To begin this experiment, we'll use a dynamometer to measure and calculate parameters of one propeller. First, obtain a dynamometer with an onboard data acquisition system. Run the graphical user interface provided with the dynamometer system. Mount the motor on the dynamometer test stand and connect all device wires. Then, calibrate the system by following the onscreen instructions, using weights and the known lever arm when prompted.

Once calibration is complete, attach the propeller in a ‘puller’ configuration. Before running the experiments, make sure the dynamometer is firmly secured to the workbench using C-clamps, and that it is placed behind a plexiglass protection wall.

Now connect the battery to the dynamometer. Run the step input program, which powers the DC motors using a pulsed signal. The program will record the measured thrust, torque, motor RPM, motor current, and pulse with modulation throttle command.

For this part of the experiment, we will measure thrust from the hexacopter using a load cell outside of the wind tunnel to avoid disturbances from the wind tunnel walls.

First, fasten the hexacopter onto the load cell test stand using mounting screws. Then, open the data acquisition system and run the load cell strain gauge bias program to remove all of the bias load cell values. Connect the hexacopter flight controller to the computer using a micro USB cable, and connect the power supply to the hexacopter.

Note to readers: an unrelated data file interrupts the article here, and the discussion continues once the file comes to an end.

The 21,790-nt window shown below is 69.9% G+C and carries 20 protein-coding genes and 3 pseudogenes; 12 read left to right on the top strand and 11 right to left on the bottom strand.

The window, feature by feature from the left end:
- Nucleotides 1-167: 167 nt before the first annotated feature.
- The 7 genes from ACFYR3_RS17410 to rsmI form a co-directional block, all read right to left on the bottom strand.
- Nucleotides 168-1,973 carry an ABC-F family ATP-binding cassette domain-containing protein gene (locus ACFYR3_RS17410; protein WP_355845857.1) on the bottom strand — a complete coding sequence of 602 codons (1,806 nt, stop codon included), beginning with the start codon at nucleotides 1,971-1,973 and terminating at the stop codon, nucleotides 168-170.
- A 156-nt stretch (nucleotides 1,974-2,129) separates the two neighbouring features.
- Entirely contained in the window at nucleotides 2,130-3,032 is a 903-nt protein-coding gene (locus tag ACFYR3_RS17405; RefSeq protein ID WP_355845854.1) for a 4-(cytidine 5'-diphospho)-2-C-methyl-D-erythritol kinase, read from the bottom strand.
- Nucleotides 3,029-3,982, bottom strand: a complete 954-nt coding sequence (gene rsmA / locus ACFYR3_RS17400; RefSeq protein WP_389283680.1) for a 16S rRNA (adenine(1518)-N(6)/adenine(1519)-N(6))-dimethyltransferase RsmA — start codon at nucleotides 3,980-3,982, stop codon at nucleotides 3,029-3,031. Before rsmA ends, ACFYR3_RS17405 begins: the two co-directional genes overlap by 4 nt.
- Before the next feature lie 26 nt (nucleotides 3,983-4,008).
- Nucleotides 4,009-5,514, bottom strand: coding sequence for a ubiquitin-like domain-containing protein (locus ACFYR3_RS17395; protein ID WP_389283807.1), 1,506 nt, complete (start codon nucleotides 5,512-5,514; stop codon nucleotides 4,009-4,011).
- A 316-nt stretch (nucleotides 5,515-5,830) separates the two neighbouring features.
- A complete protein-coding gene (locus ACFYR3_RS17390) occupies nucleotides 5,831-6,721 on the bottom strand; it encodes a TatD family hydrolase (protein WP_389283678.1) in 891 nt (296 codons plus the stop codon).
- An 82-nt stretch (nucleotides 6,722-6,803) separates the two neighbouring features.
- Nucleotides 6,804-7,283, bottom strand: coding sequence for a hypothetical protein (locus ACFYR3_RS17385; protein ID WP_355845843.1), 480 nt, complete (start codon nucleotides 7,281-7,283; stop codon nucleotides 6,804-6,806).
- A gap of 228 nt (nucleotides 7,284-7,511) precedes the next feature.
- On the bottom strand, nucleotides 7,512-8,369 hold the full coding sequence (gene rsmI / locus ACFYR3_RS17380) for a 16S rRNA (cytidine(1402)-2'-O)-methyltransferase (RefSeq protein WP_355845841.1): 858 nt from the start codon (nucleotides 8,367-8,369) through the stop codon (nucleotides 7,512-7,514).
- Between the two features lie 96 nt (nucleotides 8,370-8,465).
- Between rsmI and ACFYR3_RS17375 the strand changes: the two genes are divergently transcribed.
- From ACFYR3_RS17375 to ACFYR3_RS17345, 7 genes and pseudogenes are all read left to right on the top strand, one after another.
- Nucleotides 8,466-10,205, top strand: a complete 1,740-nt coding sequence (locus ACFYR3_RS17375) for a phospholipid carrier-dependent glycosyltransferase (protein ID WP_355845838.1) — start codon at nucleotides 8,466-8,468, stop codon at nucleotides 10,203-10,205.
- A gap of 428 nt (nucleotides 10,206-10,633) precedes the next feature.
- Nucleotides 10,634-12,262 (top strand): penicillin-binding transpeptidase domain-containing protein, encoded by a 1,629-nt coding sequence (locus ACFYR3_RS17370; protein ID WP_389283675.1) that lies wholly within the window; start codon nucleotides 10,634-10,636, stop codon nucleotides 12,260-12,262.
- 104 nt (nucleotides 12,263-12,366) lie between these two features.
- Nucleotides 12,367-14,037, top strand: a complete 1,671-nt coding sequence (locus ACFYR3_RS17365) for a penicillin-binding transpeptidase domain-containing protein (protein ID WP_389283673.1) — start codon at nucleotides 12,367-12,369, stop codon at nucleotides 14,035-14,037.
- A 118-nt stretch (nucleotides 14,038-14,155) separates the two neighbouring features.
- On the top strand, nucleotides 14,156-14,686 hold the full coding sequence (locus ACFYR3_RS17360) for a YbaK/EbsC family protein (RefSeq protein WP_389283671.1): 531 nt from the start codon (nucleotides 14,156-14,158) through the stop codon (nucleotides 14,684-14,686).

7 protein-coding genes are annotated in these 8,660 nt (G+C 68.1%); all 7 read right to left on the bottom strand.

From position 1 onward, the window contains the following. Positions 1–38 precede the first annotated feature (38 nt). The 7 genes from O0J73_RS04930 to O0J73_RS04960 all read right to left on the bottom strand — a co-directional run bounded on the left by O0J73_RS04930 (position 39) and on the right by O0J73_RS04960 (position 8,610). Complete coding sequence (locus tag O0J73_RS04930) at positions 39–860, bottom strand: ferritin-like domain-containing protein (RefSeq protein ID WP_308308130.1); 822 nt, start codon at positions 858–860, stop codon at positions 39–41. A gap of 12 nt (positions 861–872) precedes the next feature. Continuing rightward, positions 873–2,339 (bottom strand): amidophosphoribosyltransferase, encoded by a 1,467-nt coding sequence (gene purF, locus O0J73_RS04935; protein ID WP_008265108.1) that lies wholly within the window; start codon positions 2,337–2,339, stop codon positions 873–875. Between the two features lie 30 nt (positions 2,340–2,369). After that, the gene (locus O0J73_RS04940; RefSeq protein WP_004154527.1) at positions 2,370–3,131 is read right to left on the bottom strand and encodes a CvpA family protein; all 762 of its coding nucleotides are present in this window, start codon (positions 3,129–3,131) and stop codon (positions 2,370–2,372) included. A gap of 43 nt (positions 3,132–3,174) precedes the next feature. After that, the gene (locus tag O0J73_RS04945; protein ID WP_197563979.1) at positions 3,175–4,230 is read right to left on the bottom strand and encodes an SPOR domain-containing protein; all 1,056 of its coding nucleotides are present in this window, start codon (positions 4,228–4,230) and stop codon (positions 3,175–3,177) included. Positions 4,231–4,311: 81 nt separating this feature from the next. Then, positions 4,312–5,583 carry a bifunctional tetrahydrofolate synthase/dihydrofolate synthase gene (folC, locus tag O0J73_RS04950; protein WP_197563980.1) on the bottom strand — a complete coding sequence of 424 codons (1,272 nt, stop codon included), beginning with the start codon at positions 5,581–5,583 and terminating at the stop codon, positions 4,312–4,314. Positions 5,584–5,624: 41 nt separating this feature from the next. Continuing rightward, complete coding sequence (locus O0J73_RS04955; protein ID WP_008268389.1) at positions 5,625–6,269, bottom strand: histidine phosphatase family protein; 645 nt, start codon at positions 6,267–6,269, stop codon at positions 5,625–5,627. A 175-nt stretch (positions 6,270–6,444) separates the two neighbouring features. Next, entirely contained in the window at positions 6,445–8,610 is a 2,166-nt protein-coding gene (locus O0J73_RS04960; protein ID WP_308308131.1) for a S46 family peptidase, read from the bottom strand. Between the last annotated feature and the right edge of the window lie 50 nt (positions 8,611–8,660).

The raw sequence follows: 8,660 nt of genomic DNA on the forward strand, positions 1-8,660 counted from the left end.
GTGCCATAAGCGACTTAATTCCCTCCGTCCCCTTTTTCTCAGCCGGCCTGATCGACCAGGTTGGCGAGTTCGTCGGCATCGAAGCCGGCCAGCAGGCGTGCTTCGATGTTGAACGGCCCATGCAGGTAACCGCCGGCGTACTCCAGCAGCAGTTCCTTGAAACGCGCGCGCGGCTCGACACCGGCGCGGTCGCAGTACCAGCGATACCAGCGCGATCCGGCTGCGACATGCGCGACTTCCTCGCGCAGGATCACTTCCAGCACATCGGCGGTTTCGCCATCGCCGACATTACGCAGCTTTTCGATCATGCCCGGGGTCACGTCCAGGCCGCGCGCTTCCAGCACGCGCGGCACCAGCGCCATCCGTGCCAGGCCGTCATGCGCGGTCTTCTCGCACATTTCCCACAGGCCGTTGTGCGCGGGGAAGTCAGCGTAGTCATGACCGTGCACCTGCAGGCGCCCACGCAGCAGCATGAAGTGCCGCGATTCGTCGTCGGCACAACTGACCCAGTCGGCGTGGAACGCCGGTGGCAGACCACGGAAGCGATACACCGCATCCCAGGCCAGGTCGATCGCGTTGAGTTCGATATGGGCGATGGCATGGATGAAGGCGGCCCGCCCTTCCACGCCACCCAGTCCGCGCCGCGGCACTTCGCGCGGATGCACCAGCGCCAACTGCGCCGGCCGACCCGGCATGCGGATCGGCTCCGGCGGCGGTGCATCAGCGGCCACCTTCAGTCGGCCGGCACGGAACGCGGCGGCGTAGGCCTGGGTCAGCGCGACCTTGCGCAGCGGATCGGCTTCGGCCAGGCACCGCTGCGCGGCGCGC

Then, open the ground controller station program. Under the configuration tab, link all motors by clicking the tick mark on the right side. Move the output channel slider to the desired throttle command at 1,300 microseconds. Let the system stabilize for a few seconds and then run the program to collect data from the load cell.

When the program is complete, stop the motors by moving the output channel sliders to the left on the ground controller station. Repeat the test with throttle commands of 1,500 and 1,700 microseconds. Then stop the motors, and transfer all of the data to a flash drive to use as a baseline for the wind tunnel measurements in the next test.

For the next part of the experiment, we will conduct the same test, except it will be done inside of the wind tunnel with airflow. To begin, mount the hexacopter on the load cell test stand. Then, connect the load cell to the data acquisition computer, and connect the hexacopter to the ground control station. Secure the test stand to the base of the wind tunnel using C-clamps, making sure that the hexacopter is free of the wind tunnel walls, floor, and ceiling to minimize free stream flow disturbances.